The enemy is the unarmed protesters, whose only crime is to exercise their right to free assembly and free speech. The enemy that is the sole reason they cannot go home to their families, eat a satisfying meal, and assure them that everything will be all right.

In the eyes of the ruling class, those at the upper seats of the parliament and the owners of the biggest and most exploitative businesses, these individuals are nothing but impertinent pawns designed to keep them unharmed by dividing the exploited majority, all the while totally disregarding their human condition and engineering their destruction.

They say that “divide and conquer” is a military strategy of the conquistadors of the past, dividing the area into smaller parts and attacking one at a time or sowing divisiveness among them. But the divide and conquer is still very much alive even in the 21st century. This time,the conquistadors are the ruling class and the divided are the people.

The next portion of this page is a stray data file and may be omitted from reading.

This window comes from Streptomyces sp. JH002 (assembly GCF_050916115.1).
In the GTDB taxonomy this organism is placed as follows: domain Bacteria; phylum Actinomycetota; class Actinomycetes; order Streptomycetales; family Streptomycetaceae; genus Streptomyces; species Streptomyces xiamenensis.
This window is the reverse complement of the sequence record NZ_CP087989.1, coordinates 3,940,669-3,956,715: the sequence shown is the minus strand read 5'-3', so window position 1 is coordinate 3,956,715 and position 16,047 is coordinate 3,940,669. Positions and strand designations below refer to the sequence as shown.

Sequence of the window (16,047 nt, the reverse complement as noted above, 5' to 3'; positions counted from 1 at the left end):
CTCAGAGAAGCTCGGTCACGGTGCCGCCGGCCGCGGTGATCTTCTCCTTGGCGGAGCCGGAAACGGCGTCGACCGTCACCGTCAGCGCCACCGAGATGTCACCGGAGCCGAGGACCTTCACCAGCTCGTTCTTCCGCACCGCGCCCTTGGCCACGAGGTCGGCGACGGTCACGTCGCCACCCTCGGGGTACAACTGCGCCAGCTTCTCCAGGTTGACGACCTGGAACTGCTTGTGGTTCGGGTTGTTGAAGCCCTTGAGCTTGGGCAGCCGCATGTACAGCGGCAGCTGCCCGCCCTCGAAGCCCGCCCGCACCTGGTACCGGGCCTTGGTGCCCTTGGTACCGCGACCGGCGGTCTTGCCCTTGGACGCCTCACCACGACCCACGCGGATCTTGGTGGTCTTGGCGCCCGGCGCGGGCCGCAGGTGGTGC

But the time will come when the divided will conspire to overthrow the conquistadors and claim what is rightfully theirs. It is inevitable.

(Note: I and Gidget Estella wrote this. This is not to glorify the police, absolve them of state brutality, or discredit the people’s protest.)

Photo from ABS CBN.com. http://www.abs-cbnnews.com/focus/07/23/13/story-behind-crying-cop

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Hunting Intimacy

 

 

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Just now, I stumbled upon the post of an old friend talking to a business client who is eager to learn about her status — if she has a boyfriend, to be exact.

In the scope of linguistic technicalities, there are certain degrees of meanings and contexts associated with the utterance.

For example, when you say: “It’s cold in here”, in one aspect, you are stating the current temperature of the area. But more than that, you are saying something else. Maybe turn on the heater, or give you a sweater. A request. A plea. Something else.

This is what we call Illocutionary Act.

In her case, the guy asked/claimed/verified her current relationship status: “Edi ma’am, you have a boyfriend naman?” The way it was delivered, it’s not a question actually. More like a phrase that hopes for an answer that will pave his way towards her.